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Kept in the Dark - Supply Chain's Absence in Building Projects Has Some Seeing Red

by Rick Dana Barlow

Originally published in Healthcare Purchasing News (December 2009)

Building projects typically start with a hole in the ground; blocking supply chain management’s participation from the beginning typically leaves you with a hole in the budget.

Sans supply chain’s specific expertise such projects quickly slip to operating in the red from the black at the get-go, which means no green can come of it – at least in the short term, which most facilities scramble to achieve these days.

So what can happen if supply chain management professionals aren’t involved and what should the clinicians and those in the C-suite do about it?

"Bad planning and results will inevitably occur," said Michael Bohon, CPSM, CMRP, founding principal, HealthCare Solutions Bureau LLC, Show Low, AZ, and a former hospital supply chain manager. "Architects do a wonderful job of laying out a hospital design, but no one can provide the detailed input for the smooth flow of supplies from ‘dock to doc’ better then the supply chain professional. A well-considered decision on the use of automation, such as AVGS, tuggers, pneumatic tube systems, gravity and pneumatic chutes, etc., should require the input of the supply chain."

Besides, building projects need supply chain’s expertise to determine a "realistic ROI, which should interest the C-suite," Bohon continued. "The clinicians depend on the supply chain as the life blood of good clinical practice. A cooperative planning effort between these two partners can only improve their ability to deliver the optimum level of patient care. Another critical component of planning is in the ‘last 100 feet.’ This refers to the distance between the clean storage rooms on the nursing units/in the ancillary departments and the point of treatment of the patient. This is the planning step that has the greatest effect on the clinical staff’s ability to perform their functions."

It’s all about achieving a balance, according to James Dickow, director, supply chain management, facilities and operations consulting, Lerch Bates Inc., Mequon, WI. "It will cost more money if supply chain management isn’t involved in some way, shape, manner or form," he said. Those increased costs may be related to the overall project costs or a lack of efficiency or lack of functionality in how something will be operated, he noted.

"There are always exceptions to the rule, such as we’re downtown where real estate is more expensive than in the suburbs or the doctors need this high-end equipment and additional space," Dickow continued. "A manager can make anything happen. He can make a bad situation work. But he may not be able to make it better or as good as it could have been."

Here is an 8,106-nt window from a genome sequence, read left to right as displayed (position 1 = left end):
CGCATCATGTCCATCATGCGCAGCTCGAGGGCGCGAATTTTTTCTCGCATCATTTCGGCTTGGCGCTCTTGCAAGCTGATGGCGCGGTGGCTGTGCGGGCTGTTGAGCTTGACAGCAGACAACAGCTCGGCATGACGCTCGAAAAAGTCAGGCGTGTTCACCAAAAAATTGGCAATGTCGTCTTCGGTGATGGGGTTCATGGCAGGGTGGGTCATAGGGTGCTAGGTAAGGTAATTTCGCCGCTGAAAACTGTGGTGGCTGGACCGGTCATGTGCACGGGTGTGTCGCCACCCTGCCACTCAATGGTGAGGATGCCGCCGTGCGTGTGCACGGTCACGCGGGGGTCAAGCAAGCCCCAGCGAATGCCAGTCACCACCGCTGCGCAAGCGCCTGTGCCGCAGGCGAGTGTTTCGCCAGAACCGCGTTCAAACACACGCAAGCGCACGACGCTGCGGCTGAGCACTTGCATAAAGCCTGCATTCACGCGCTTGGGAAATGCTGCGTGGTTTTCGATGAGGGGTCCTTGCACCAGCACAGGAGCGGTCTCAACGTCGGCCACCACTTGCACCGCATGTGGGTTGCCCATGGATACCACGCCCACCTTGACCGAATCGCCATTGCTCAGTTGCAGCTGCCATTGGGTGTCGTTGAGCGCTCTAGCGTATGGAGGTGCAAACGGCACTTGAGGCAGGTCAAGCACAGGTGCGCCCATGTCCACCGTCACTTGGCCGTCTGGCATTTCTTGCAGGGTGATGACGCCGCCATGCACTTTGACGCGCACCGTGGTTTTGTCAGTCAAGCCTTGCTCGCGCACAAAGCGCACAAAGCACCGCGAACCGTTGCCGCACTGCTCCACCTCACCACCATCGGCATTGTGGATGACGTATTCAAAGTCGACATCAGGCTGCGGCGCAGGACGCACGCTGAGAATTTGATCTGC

A growing number of clinicians are embracing lean management and Six Sigma, Dickow explained. "They’re trying to save steps and time to provide better care of patients," he said. "That translates into a better workplace environment at not having to walk too much or not having to look for stuff. So a better workplace means better care for patients. That’s their skin in the game."

A project’s derailment or clinical and fiscal veering off course is inevitable without supply chain’s contributions, insisted Niklaus Fincher, vice president, purchased services sales & capital, VHA Inc., Irving, TX.

"Supply chain managers can play a key role in identifying opportunities to avoid mistakes early in a project," Fincher said. "Not involving supply chain management could result in a delayed project, and/or [a project] that exceeds the projected cost and doesn’t meet the clinical objectives originally used as justification for the project."

Neither the C-suite nor the clinicians will be able to ignore the aftermath, he noted.

"The C-suite should definitely care as they will have to live with the project outcomes long after the project consultants leave," Fincher said. "This could affect their ongoing cost of operations as well as, staff and patient satisfaction.

"Both C-suite and clinical staff need to understand that corrections and/or changes to a project in the earliest phase result in the maximum impact and minimum cost," he continued. "Changes that occur in later phases are more difficult to make and become increasingly costly, especially after construction documents have been completed and the bid process has begun. Changes at this point become change orders, which can average $1,500 to $3,500 each on a typical project. Large projects could have hundreds of change orders."